What if they gave an election and nobody came? That nearly happened last Tuesday when only 13,958 of the 259,000 registered voters in Northern Virginia's 10th Congressional District turned out for the three-way Democratic primary won by former Arlington state delegate Ira M. Lechner.
Election officials say the turnout, 5.3 percent of registered voters, was the lowest in a Northern Virginia congressional primary in the past decade. Although final figures are not yet available, the election cost taxpayers an estimated $38,000--or nearly $4 a vote.
"I've never seen anything that low, I was really surprised," said 10th District Democratic Chairman Mary Cahill of Reston. "Maybe the Senate conventions just overshadowed it."
In 1974, the last time the 10th District had a Democratic primary, more than 25,000 voters turned out to pick Joseph L. Fisher over three other candidates.
Exactly what this year's exceptionally low turnout presages for November, when Lechner will face freshman Rep. Frank R. Wolf, isn't clear.
On election night, moments after he learned he had gotten 84 percent of the vote and carried every precinct in the 10th District, an elated Lechner predicted "a resounding Democratic victory in November."
Others, including members of his own party, are less certain. They attribute Lechner's victory to superior name recognition, his 22-year involvement in Northern Virginia politics and the fact that he has run for lieutenant governor twice since 1977 and can call upon the services of a cadre of loyal and efficient party workers.
It also helped, party insiders say, that Lechner's opponents, Rose Z. Thorman and Edward D. McLaughlin Jr., were first-time candidates with little recent involvement in local politics.
"People didn't know there even was a primary," said Arlington County Sheriff Jim Gondles, a Lechner supporter and Democratic Party strategist. "This was the only primary in the state or the entire metropolitan area. And the ones who did know knew Ira was going to win, so there was no reason for them to go to the polls."
Republicans already are predicting that the primary turnout indicates the Democrats could be in trouble come November.
"Lechner's victory means he had the support of the Democratic establishment and the party activists," said House Minority Leader Vincent F. Callahan Jr. of Fairfax County. "As a Republican I was heartened by the very low turnout. The Democrats used to outvote us four or five to one around here, but two years ago we got 17,000 people out to vote in a Republican primary.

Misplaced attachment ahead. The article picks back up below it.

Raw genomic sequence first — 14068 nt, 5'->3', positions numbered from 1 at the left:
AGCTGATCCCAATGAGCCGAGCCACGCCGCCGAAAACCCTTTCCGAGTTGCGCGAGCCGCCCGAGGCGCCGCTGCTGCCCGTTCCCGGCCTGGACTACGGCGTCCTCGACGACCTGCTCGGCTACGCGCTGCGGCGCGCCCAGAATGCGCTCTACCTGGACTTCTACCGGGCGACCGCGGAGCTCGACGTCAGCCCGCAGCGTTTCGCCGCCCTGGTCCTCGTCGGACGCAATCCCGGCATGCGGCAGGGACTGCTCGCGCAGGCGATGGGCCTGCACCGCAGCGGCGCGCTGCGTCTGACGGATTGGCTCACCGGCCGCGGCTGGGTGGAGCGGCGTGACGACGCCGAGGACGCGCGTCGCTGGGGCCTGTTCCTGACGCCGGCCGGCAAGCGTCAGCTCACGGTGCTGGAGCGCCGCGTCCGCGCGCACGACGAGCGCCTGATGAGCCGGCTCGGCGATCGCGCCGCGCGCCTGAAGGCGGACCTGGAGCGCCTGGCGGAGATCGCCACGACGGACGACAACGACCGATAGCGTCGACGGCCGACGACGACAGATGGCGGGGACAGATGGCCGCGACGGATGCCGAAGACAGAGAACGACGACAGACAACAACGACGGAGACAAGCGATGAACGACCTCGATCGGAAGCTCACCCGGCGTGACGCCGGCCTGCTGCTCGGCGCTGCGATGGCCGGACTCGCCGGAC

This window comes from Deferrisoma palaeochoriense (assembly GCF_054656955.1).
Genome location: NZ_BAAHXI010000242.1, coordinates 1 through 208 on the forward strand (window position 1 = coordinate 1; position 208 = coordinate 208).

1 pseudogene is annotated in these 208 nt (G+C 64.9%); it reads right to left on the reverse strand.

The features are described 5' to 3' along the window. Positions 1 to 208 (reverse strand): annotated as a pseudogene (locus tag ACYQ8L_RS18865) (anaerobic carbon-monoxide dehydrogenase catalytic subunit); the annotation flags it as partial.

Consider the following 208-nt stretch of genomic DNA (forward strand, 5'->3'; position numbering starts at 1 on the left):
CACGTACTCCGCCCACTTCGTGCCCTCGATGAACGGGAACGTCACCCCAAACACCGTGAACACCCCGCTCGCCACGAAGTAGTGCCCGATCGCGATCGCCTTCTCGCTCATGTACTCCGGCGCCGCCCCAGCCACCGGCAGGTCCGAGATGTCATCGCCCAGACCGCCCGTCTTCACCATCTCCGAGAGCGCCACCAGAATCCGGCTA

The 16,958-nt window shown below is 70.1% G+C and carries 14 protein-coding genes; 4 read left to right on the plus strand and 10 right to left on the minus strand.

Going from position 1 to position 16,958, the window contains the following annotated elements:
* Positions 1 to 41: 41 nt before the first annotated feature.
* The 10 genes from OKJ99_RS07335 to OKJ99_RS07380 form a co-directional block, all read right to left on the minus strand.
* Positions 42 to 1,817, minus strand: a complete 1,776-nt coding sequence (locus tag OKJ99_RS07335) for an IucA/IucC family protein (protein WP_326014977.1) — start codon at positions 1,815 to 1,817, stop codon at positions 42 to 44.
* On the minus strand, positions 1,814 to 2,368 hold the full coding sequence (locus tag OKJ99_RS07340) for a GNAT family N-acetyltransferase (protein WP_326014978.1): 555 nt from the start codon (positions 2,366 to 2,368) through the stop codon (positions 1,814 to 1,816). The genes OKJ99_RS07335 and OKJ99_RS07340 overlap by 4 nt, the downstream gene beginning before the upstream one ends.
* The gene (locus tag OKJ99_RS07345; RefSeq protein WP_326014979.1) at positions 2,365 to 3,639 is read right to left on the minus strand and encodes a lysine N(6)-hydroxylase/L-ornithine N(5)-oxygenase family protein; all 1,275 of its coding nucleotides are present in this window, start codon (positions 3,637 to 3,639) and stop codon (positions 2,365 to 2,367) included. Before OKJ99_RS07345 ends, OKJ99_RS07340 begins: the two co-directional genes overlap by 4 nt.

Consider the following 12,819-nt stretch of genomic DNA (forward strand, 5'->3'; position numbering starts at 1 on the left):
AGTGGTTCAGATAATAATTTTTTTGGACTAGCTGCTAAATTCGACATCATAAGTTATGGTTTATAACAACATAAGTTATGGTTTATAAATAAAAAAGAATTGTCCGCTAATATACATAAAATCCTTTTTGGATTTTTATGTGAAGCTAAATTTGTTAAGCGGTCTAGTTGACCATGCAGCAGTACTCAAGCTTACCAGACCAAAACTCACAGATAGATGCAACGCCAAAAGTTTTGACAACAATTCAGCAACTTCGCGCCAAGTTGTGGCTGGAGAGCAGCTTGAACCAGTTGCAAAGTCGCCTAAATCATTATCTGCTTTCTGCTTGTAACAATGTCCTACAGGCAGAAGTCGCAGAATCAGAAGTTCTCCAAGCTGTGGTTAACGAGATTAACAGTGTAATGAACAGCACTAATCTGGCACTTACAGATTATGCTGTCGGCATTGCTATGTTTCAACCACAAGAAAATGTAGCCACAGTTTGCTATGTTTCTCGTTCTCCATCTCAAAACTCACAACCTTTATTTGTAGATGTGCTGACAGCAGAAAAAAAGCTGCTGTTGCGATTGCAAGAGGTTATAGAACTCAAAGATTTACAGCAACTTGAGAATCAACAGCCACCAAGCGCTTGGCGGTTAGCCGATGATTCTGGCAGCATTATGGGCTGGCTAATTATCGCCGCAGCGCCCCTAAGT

"I think the significant thing about the low turnout is that there didn't seem to be a mass of anti-Reagan sentiment out there or more people would have turned out. After all, they had three candidates to choose from."
Some officials question the value of spending roughly $38,000 to hire poll watchers to staff 166 precincts, custodians to service voting machines and printers to make sample ballots. That, of course, does not include the estimated $70,000 the three candidates combined spent printing campaign signs and brochures, on direct mail solicitations, on radio ads and headquarters space.
"Conventions have become more popular in recent years because of low voter turnout, candidates' expenses and party expense," said Joan S. Mahan, secretary of the Virginia State Board of Elections.
Cahill said the Democratic Committee of the 10th District, which includes Arlington, Loudoun and northern Fairfax counties, Falls Church and Fairfax City, has in recent years opted for a primary over a convention.
"A primary is more democratic," she said. "If there had been a convention, Rose and Ted would never have had a chance."
Lechner and Wolf are not the only candidates in the fall race. On the eve of the primary, Scott R. Bowden, 28, of Falls Church filed papers to become the candidate of the Libertarian Party.
Bowden, a program analyst for a suburban computer firm he declined to name, said he wants to "return to basic American values" and advocates "individual rights and much less government."
In 1980, in the neighboring 8th Congressional District, third-party candidate Deborah Frantz, who advocated legalization of marijuana, got enough votes to cost Democratic Rep. Herb Harris his seat.
"I expect to get 4 or 5 percent of the vote," Bowden said. "If I'm lucky I'll be the difference between who wins and who loses."
And he'll have done it without a primary.